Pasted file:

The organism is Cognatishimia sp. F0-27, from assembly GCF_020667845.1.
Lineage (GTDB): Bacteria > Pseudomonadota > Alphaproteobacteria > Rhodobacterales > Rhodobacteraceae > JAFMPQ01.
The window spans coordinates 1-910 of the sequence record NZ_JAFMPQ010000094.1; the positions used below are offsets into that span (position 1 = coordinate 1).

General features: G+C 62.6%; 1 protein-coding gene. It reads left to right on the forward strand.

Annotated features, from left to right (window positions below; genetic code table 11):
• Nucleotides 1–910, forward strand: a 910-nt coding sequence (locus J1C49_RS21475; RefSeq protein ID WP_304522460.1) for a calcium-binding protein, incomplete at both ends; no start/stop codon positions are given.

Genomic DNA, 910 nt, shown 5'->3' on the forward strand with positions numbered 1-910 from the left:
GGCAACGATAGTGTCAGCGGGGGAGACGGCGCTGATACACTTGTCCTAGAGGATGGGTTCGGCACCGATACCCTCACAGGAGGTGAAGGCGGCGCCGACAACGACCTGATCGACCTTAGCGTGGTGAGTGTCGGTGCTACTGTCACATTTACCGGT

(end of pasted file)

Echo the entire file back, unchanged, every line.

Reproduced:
The organism is Cognatishimia sp. F0-27, from assembly GCF_020667845.1.
Lineage (GTDB): Bacteria > Pseudomonadota > Alphaproteobacteria > Rhodobacterales > Rhodobacteraceae > JAFMPQ01.
The window spans coordinates 1-910 of the sequence record NZ_JAFMPQ010000094.1; the positions used below are offsets into that span (position 1 = coordinate 1).

General features: G+C 62.6%; 1 protein-coding gene. It reads left to right on the forward strand.

Annotated features, from left to right (window positions below; genetic code table 11):
• Nucleotides 1–910, forward strand: a 910-nt coding sequence (locus J1C49_RS21475; RefSeq protein ID WP_304522460.1) for a calcium-binding protein, incomplete at both ends; no start/stop codon positions are given.

Genomic DNA, 910 nt, shown 5'->3' on the forward strand with positions numbered 1-910 from the left:
GGCAACGATAGTGTCAGCGGGGGAGACGGCGCTGATACACTTGTCCTAGAGGATGGGTTCGGCACCGATACCCTCACAGGAGGTGAAGGCGGCGCCGACAACGACCTGATCGACCTTAGCGTGGTGAGTGTCGGTGCTACTGTCACATTTACCGGT